And remember that if you botch the exit, the carnival of reaction may be coming to a town near you.

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Re: Back to school

Post by bagpuss » Fri Aug 28, 2020 10:54 am

JQH wrote:
Fri Aug 28, 2020 10:49 am
bagpuss wrote:
Fri Aug 28, 2020 9:45 am
...
Kids will each be given their own allocated equipment (pens, pencils, etc) which will not be shared.
...
I hope the school has a plentiful supply to replace lost items.
I can just see that by half way through week 3 they'll be forced to focus on monochromatic art.

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Re: Back to school

Post by mediocrity511 » Fri Aug 28, 2020 12:32 pm

bagpuss wrote:
Fri Aug 28, 2020 9:45 am
We've had no communication yet from the bagkitten's school since mid-July.

So far, all I know is that they plan to:

Stagger start/finish times but only by 10 minutes and with 2 groups of half the school each - which is frankly pointless as it's impossible to plan your arrival down to the minute, especially when getting small kids out of the door is involved. And even if you could, it takes at least 3 or 4 minutes to get in and out of the bottleneck that is the school site (one way in and out, 3 schools, 2 pre-schools, one nursery, all on the same site with a single entrance from the road) so you're going to get people going out at the same time as others are going in and it's all going to be one big crowded mess anyway. Even without that, half the school is 6 classes, so 180 kids. And of course plenty of parents will have kids in both halves of the school so will have to hang around for both drop offs anyway. And some will have kids in both infant and junior schools so they'll have to span those staggered starts too...

Re-arrange classrooms so that the kids are all facing the front, rather than being at grouped tables.

Eat lunch in their classrooms so no hot meals. Packed lunches provided for free school meal kids, the rest of us have to send them in.

Kids will each be given their own allocated equipment (pens, pencils, etc) which will not be shared.

Plus year group "bubbles" (so, yeah, ~90 kids, that's not what I call a bubble, especially as between them they'll have siblings in every other "bubble" plus every other local school plus parents working in most of the local high risk locations - hospitals, health centres, etc); 2m distancing (good luck enforcing that - I gave up trying to enforce it with the bagkitten playing with the next door neighbour - each reminder is good for about 30 seconds); extra cleaning; yada yada yada.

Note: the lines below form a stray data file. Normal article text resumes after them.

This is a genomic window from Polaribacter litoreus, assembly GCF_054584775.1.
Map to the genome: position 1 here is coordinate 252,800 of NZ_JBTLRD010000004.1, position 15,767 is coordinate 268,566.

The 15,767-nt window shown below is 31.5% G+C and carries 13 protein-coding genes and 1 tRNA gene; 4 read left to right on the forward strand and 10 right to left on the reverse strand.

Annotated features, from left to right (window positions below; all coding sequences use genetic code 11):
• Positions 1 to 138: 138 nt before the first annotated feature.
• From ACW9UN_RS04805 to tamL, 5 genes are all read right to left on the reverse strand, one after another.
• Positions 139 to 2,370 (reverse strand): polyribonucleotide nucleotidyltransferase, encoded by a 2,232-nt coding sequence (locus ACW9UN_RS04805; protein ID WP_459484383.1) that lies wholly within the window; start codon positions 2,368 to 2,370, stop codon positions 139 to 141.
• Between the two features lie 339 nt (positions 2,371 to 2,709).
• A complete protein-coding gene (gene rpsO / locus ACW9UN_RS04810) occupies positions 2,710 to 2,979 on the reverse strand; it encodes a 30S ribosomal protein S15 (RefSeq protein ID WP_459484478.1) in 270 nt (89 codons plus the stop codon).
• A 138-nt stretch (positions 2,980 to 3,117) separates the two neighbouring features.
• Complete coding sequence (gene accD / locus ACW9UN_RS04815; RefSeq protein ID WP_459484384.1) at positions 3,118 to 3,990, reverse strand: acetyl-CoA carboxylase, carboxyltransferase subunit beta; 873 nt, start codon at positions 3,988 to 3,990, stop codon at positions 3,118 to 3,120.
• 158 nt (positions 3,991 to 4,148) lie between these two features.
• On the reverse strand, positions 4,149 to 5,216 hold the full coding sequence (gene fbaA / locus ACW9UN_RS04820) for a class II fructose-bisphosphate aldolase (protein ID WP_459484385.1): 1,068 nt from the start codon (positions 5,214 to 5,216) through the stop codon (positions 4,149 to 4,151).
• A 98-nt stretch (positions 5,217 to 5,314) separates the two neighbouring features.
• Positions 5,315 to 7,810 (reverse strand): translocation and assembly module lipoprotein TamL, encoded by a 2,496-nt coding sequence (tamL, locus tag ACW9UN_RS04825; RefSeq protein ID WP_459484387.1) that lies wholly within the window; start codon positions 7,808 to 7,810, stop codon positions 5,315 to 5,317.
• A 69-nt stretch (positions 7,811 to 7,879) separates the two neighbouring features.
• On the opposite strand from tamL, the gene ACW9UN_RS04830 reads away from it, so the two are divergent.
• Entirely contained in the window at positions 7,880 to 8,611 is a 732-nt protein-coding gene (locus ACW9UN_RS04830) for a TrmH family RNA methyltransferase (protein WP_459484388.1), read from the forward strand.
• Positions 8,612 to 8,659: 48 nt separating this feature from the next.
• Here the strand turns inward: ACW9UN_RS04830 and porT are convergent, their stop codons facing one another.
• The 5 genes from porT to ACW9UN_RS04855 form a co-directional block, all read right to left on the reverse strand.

Don't get me wrong, I don't see that there's much else they can do with zero help from the government and no money to spend on spreading out across other venues (if enough venues could even be found - there's not a lot of choices where I live). And the kids need to go back to school. But it really doesn't feel like there's been any proper planning or advice or research from government to make this happen as safely as possible. They really just seem to be relying on the "kids won't spread it much" theory with a side helping of lots of crossed fingers. I'm suddenly very much feeling my age and my status as a no-longer-protected-by-oestrogen overweight 50 year old woman. Hopefully my longer runs of late will have improved my fitness enough to help a bit. And Mr Bagpuss, though not overweight, is a not-very-fit 50 year old man. So we could be a bit stuffed.
How big are their classrooms for them to even attempt 2m distancing?! Most classrooms can't even allow for 1m between kids.

Ours is similar, but no distancing, basically just attempting to get the kids not to touch each other. And she needs a fresh set of uniform every day.

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Re: Back to school

Post by bagpuss » Fri Aug 28, 2020 12:59 pm

mediocrity511 wrote:
Fri Aug 28, 2020 12:32 pm
bagpuss wrote:
Fri Aug 28, 2020 9:45 am
We've had no communication yet from the bagkitten's school since mid-July.

So far, all I know is that they plan to:

Stagger start/finish times but only by 10 minutes and with 2 groups of half the school each - which is frankly pointless as it's impossible to plan your arrival down to the minute, especially when getting small kids out of the door is involved. And even if you could, it takes at least 3 or 4 minutes to get in and out of the bottleneck that is the school site (one way in and out, 3 schools, 2 pre-schools, one nursery, all on the same site with a single entrance from the road) so you're going to get people going out at the same time as others are going in and it's all going to be one big crowded mess anyway. Even without that, half the school is 6 classes, so 180 kids. And of course plenty of parents will have kids in both halves of the school so will have to hang around for both drop offs anyway. And some will have kids in both infant and junior schools so they'll have to span those staggered starts too...

Re-arrange classrooms so that the kids are all facing the front, rather than being at grouped tables.

Eat lunch in their classrooms so no hot meals. Packed lunches provided for free school meal kids, the rest of us have to send them in.

Kids will each be given their own allocated equipment (pens, pencils, etc) which will not be shared.